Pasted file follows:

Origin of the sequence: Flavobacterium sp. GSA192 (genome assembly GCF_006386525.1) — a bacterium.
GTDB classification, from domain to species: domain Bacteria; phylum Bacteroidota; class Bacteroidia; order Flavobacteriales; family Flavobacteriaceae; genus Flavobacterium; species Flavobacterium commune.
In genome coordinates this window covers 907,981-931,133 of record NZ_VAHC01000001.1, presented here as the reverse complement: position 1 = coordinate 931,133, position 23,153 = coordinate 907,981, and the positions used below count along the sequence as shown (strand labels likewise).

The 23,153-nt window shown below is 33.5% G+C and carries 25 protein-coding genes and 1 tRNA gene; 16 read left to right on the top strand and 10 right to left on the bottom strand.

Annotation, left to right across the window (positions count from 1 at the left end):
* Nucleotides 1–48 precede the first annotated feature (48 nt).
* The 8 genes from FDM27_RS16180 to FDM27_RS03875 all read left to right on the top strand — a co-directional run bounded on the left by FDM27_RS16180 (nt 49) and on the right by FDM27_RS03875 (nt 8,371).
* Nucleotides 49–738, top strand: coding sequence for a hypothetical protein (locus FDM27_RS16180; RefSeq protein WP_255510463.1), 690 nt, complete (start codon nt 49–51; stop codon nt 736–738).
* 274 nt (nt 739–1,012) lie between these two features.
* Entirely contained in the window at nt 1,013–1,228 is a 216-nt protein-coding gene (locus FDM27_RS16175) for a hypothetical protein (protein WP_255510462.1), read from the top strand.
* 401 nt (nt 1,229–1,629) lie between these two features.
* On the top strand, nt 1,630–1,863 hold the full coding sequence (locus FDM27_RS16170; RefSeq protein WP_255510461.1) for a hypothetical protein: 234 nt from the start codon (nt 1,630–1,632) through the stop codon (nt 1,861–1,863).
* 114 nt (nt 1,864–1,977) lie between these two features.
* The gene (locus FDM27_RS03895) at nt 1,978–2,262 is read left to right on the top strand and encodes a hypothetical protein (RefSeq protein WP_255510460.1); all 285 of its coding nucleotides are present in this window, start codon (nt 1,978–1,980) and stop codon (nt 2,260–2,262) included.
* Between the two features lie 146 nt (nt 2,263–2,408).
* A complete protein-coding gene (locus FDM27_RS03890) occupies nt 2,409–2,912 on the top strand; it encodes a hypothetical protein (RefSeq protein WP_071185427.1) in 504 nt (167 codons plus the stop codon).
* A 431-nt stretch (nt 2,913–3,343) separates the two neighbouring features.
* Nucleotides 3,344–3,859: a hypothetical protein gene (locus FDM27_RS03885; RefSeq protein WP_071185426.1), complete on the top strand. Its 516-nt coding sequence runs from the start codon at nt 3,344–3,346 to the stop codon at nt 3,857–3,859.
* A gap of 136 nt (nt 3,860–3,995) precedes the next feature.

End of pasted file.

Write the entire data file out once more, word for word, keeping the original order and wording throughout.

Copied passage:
Origin of the sequence: Flavobacterium sp. GSA192 (genome assembly GCF_006386525.1) — a bacterium.
GTDB classification, from domain to species: domain Bacteria; phylum Bacteroidota; class Bacteroidia; order Flavobacteriales; family Flavobacteriaceae; genus Flavobacterium; species Flavobacterium commune.
In genome coordinates this window covers 907,981-931,133 of record NZ_VAHC01000001.1, presented here as the reverse complement: position 1 = coordinate 931,133, position 23,153 = coordinate 907,981, and the positions used below count along the sequence as shown (strand labels likewise).

The 23,153-nt window shown below is 33.5% G+C and carries 25 protein-coding genes and 1 tRNA gene; 16 read left to right on the top strand and 10 right to left on the bottom strand.

Annotation, left to right across the window (positions count from 1 at the left end):
* Nucleotides 1–48 precede the first annotated feature (48 nt).
* The 8 genes from FDM27_RS16180 to FDM27_RS03875 all read left to right on the top strand — a co-directional run bounded on the left by FDM27_RS16180 (nt 49) and on the right by FDM27_RS03875 (nt 8,371).
* Nucleotides 49–738, top strand: coding sequence for a hypothetical protein (locus FDM27_RS16180; RefSeq protein WP_255510463.1), 690 nt, complete (start codon nt 49–51; stop codon nt 736–738).
* 274 nt (nt 739–1,012) lie between these two features.
* Entirely contained in the window at nt 1,013–1,228 is a 216-nt protein-coding gene (locus FDM27_RS16175) for a hypothetical protein (protein WP_255510462.1), read from the top strand.
* 401 nt (nt 1,229–1,629) lie between these two features.
* On the top strand, nt 1,630–1,863 hold the full coding sequence (locus FDM27_RS16170; RefSeq protein WP_255510461.1) for a hypothetical protein: 234 nt from the start codon (nt 1,630–1,632) through the stop codon (nt 1,861–1,863).
* 114 nt (nt 1,864–1,977) lie between these two features.
* The gene (locus FDM27_RS03895) at nt 1,978–2,262 is read left to right on the top strand and encodes a hypothetical protein (RefSeq protein WP_255510460.1); all 285 of its coding nucleotides are present in this window, start codon (nt 1,978–1,980) and stop codon (nt 2,260–2,262) included.
* Between the two features lie 146 nt (nt 2,263–2,408).
* A complete protein-coding gene (locus FDM27_RS03890) occupies nt 2,409–2,912 on the top strand; it encodes a hypothetical protein (RefSeq protein WP_071185427.1) in 504 nt (167 codons plus the stop codon).
* A 431-nt stretch (nt 2,913–3,343) separates the two neighbouring features.
* Nucleotides 3,344–3,859: a hypothetical protein gene (locus FDM27_RS03885; RefSeq protein WP_071185426.1), complete on the top strand. Its 516-nt coding sequence runs from the start codon at nt 3,344–3,346 to the stop codon at nt 3,857–3,859.
* A gap of 136 nt (nt 3,860–3,995) precedes the next feature.